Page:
OS Explorer Map: 105
Start Ref: 916 396
End Ref: 916 396
Grading: Medium
Distance: 8.5 miles
Time: 5hrs

We start our walk in the lovely village of Veryan, but please park with consideration for the villagers. There are Public Toilets here, a shop and a very good pub. Just below the Church is the village pond and park and it is through this that we are going to leave the village. Through the play park we will find a little granite footbridge and stile that leads out in to the field with a large solitary tree standing in it. Follow to the tree and then head up the slope towards the top left corner of this field where we pass through a gate and a small copse of trees before coming out in another field. If we go East through this field, we come to a gate that leads us down alongside a few houses and then out on to the road.

As we join this road we want to go (effectively) straight across and down the road to Trewartha. This road, turns in to a bridleway and then turns right as it enters the farm. It is signposted well as we then turn left and take the left hand gate into another field. Approximately 200m along the hedge on our right, we will find a set of granite steps over the hedge, which lead us into a field which will slope down the valley and bring us out in what appears to be someone’s garden, but is part of the footpath. The path carries on and leads us to the road where we turn left and walk down to the slipway at Portloe.

After enjoying the slipway, we follow the coastal path (to the right as we look out to sea) and follow it to Jacka Point. The path splits before we get there, but it is worth the very short detour to enjoy the view. As we head up and away from Jacka Point, the path again splits. Here we can either follow inland, or continue to follow the coastal path, which is the route we are taking today as we follow along the top of the cliffs but also along the side of fields. Slowly the terrain changes and we find ourselves surrounded by large conifers and see on our right hand side Broom Parc, which is a National Trust owned property and section of land (they must have a truly splendid view).

As we leave the conifers the path becomes surrounded by furze and bracken and starts to wind steeply downhill, at which point I was certainly glad that I have done this walk in this direction. At the bottom of the path there is a bench which I utilized fully for a cup of tea and to enjoy the view before continuing on again.

Veryan Tregagle's Hole

Over a footbridge we go and then again start rising up as the footpath follows the cliffs up and around Kiberick Cove. Thankfully for us, the path stays up high and does not drop down and then back up again, but instead cuts across a field and then we need to bear left to head out to Nare Head, rather than going straight and on to the car park. As we follow the path around we find ourselves in an important WWII site for confusing the Nazi Luftwaffe and a little further along we see the entrance to the Cold War Nuclear Bunker. Potentially so much war associated with such a beautiful spot.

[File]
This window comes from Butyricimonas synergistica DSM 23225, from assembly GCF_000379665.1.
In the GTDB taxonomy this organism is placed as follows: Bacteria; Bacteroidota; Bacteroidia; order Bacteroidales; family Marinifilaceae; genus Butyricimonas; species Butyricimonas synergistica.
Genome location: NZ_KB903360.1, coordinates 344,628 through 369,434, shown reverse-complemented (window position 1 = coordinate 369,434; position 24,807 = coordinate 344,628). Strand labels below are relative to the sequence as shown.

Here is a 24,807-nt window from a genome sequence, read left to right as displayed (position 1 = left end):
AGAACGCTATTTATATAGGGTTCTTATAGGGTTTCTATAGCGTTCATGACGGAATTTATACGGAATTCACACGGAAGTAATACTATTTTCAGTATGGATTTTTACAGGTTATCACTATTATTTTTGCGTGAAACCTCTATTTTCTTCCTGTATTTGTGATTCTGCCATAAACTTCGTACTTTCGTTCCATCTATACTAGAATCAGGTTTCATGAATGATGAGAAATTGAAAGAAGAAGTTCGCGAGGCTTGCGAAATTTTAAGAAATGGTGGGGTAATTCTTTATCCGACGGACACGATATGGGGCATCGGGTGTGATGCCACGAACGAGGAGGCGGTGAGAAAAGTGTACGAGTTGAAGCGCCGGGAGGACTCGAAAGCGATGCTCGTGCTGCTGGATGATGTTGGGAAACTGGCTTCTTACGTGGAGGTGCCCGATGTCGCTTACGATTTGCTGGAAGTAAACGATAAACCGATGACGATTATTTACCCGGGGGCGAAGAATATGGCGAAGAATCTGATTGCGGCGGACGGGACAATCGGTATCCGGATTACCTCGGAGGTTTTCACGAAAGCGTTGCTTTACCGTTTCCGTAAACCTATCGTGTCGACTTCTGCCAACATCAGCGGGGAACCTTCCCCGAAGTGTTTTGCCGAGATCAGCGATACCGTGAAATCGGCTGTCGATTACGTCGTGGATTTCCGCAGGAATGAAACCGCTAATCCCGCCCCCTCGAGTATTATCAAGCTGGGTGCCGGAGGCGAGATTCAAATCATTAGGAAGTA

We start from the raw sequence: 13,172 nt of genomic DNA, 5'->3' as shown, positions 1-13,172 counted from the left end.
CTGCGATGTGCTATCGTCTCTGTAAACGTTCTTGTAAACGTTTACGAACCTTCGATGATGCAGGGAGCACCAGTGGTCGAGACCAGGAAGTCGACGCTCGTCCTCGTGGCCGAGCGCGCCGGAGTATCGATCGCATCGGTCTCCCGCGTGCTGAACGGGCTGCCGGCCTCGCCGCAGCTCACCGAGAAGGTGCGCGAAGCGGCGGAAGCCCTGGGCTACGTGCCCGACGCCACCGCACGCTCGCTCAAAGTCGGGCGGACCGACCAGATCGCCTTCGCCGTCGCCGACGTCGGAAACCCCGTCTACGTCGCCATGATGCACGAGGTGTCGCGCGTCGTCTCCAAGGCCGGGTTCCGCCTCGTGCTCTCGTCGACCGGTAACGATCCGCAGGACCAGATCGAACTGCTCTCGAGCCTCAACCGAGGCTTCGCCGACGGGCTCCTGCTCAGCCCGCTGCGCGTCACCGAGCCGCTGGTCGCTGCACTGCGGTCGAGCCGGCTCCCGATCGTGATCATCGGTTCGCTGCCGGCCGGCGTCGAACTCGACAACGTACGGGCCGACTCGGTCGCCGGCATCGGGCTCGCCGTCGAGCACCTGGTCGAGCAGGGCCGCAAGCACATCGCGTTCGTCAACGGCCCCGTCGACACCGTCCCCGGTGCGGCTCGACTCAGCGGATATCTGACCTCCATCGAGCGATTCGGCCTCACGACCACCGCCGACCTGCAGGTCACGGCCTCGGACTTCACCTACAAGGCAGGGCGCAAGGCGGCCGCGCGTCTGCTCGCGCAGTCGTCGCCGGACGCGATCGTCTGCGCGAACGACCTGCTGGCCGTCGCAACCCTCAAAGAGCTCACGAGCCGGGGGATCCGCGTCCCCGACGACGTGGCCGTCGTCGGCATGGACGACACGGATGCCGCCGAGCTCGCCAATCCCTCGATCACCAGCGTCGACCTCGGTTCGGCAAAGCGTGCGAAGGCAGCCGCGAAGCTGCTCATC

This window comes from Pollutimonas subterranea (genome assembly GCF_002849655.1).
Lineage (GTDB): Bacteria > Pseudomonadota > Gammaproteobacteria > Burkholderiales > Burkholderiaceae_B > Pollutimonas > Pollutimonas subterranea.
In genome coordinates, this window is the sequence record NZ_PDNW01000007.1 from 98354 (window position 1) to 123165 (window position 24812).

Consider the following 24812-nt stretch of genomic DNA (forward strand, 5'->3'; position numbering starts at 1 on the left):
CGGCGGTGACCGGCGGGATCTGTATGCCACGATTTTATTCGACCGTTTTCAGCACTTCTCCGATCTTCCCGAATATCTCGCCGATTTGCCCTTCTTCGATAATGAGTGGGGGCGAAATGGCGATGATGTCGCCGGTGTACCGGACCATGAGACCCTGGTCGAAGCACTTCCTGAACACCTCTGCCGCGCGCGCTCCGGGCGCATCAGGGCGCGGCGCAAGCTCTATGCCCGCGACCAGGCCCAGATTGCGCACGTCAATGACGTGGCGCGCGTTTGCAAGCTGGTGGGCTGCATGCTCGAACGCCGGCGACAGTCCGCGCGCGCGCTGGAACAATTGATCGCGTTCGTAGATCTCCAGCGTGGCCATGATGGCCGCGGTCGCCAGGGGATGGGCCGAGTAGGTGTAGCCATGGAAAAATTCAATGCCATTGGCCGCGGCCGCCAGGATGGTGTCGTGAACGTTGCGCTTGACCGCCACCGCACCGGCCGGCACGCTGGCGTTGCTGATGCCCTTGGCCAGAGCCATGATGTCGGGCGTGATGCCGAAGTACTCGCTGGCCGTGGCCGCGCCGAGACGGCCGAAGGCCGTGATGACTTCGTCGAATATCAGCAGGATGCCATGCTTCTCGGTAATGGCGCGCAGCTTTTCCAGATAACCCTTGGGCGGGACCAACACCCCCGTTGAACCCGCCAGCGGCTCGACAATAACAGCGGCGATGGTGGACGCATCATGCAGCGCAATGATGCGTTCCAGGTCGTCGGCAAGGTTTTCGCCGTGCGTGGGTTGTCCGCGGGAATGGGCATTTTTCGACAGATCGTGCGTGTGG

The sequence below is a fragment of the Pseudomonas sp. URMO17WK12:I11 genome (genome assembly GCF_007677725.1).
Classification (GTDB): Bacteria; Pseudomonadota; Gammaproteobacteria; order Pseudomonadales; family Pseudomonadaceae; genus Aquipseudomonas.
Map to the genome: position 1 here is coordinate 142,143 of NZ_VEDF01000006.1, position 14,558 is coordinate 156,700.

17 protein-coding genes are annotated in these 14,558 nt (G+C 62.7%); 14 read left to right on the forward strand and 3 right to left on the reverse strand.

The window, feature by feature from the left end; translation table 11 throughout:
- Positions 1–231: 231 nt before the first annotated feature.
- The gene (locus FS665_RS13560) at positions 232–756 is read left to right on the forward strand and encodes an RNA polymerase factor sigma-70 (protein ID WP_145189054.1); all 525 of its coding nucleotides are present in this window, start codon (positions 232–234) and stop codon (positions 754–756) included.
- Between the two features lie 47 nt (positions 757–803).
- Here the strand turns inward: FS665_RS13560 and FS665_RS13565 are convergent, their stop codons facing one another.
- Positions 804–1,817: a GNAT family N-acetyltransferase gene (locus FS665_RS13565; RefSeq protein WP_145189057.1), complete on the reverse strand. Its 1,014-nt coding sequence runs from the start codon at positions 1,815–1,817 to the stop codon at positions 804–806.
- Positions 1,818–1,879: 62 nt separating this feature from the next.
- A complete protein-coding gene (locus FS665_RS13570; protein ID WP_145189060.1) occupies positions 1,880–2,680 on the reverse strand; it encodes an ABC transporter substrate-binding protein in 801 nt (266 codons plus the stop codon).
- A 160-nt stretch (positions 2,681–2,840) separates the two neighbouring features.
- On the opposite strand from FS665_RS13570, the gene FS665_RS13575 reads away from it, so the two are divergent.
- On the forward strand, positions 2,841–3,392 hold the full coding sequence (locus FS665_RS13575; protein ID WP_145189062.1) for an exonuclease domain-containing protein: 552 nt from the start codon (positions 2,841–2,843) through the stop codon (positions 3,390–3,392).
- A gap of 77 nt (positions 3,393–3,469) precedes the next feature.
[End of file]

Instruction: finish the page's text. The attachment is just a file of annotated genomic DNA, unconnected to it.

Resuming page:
As we follow the headland around the path drops down and we go pass the abandoned cob house hear Tregagle`s Hole, and the beautiful and secluded stony beach that is here. A deep breath and then we climb back up the other side of the valley as the well marked footpath now leads us on towards Carne Beach. Once here, the footpath has been redirected around the back of the Nare Hotel, but it is well signposted as you pass the helicopter landing spot!

A short distance further and we reach Pendower Beach, where we have Public Toilets and the chance of a swim or refreshment.

Now we start to head inland, and to do this we must go to the back of the National Trust car park, where there is a narrow path that will lead us through a shaded wooded valley and alongside a gently flowing stream. This path leads us up to Lower Mill, where there is a small footbridge that crosses the stream (in front of the houses) and then leads again up the valley edge before dropping down and coming out at Melinsey Mill.

Veryan Footbridge

Now we are off the footpaths and are entirely on road as we make our way back towards Veryan. To do this we turn right as we come off the footpath and keep Melinsey Mill on our left as we head up the (steep) road. This road we will follow now for the last ¾ mile until we reach Veryan and come out at the crossroads just above the pub, before finding where we left our car – unless we call in at the pub first (non alcoholic for drivers of course).

This is a slightly longer walk, which will take up a fair chunk of our day, but the scenery is well worth the distance and the beaches that we come across give us great ideas for further family days when the sun is shining (or even if it is not).

We hope that you will enjoy this walk.